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postheadericon How to be comfortable, safe and look good when cycling in extreme events

How to be Comfortable, Safe and Look Good When Cycling in Extreme Events

Recently I took part in an organised cycling event called The Exmoor Beast.I managed to  complete the gruelling “short” course (70 miles of extremely hilly cycling over Exmoor) and during the 6 hours I was in the saddle, I had plenty of opportunity to observe what other cyclists were wearing and now feel well qualified to comment on appropriate wear for such an event. 

There were over 1000 competitors for this challenging event and so I had plenty of opportunity to see a vast variety of clothing worn by my fellow cyclists.  Being an Image Consultant I was interested in colour as well as the technical value of the kit on display.

Some of the elite athletes taking part wore specialist cycling clothing in an array of bright coloured jerseys. These outfits are designed specifically for cycling and make the rider more aerodynamic as well as warm and comfortable.  There is such a wide choice of colours that everybody would be in a position to find their perfect colour.  This type of clothing is available from specialist cycle shops and from the internet.

 The lesser mortals amongst us, such as me, were dressed in a variety of comfortable and heat efficient clothing and some were just wearing shorts and an anorak.  The single most apparent colour amongst the competitors was florescent yellow.  Although it is not a particularly flattering colour for most people, it does make the wearer highly visible. 

When competing in endurance competitions such as the Exmoor Beast, wearing sufficiently warm and comfortable clothing is essential.  Probably the single most important item is a pair of padded shorts!  The weather on Exmoor can change dramatically, but on Sunday we were lucky.  It was a dull day, but dry and not too cold, except when exposed to the strong winds.  I wore three thin layers, the inner one being a sports specific t-shirt that keeps you dry how ever much you sweat and the outer layer being breathable and waterproof.  The outer layer was the perfect turquoise blue, that suits my auburn hair and made me very visible, another essential on a dull November day as mentioned above.  I have to admit to my socks and inner two shirts being a perfect red for my colouring, even though they were not visible on the day, I just can’t help it!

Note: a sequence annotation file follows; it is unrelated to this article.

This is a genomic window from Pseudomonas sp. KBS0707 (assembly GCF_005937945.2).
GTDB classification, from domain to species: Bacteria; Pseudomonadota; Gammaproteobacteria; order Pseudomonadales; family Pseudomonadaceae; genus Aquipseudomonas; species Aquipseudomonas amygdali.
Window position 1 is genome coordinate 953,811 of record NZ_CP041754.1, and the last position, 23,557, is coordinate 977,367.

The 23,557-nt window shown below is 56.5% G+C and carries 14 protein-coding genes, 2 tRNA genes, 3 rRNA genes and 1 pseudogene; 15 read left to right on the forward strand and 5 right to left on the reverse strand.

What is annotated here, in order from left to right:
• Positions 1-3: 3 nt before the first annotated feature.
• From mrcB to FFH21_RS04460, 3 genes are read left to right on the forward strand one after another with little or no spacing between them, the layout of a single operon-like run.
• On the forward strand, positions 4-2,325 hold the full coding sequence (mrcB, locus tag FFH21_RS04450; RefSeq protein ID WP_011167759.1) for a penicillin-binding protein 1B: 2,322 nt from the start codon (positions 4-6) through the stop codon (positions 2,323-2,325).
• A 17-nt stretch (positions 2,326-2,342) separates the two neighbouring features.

As I am an amateur cyclist, I was just pleased to have completed the course before it got dark and enjoy the comradely atmosphere of so many people enjoying a day out.  I can hardly express my admiration for the elite cyclists, who completed the 100 mile course in less than 5 hours and just hope that I can improve on my time next year.  My comfort is that I may not be the fastest cyclist but I was wearing colours that suited me!

Whilst safety and comfort are ofcourse essential, there is no reason why you cannot look good wearing flattering colours that suit your natural colouring.

postheadericon Hunting knife – reasons hunters can’t do without it

Hunting Knife – Reasons Hunters Can’t Do Without It

Can you imagine any kitchen without a knife? Definitely not! As a matter of fact, some people are not satisfied with just one knife, they own several to perform various tasks! It is the same with a hunting knife. Any hunter is going to feel incomplete without this important tool in his luggage!

Whenever a knife is mentioned, the picture that comes to mind is that of a villainous character as depicted in the movies, brandishing something that looks very wicked and menacing! The reality is something totally different! In fact, hunters try to avoid too large knives because they are not really useful for the tasks they are meant for, plus they are too heavy to lug around!

Like all other knives, the hunting knife is also available in different sizes and shapes. There are also varied brands and models. What the hunter is looking out for is something that suits the type of animal being hunted. To be more exact, the size and weight of the knife should ideally match the game so that it can be wielded easily. At the same time, the knife should be well-made and function efficiently.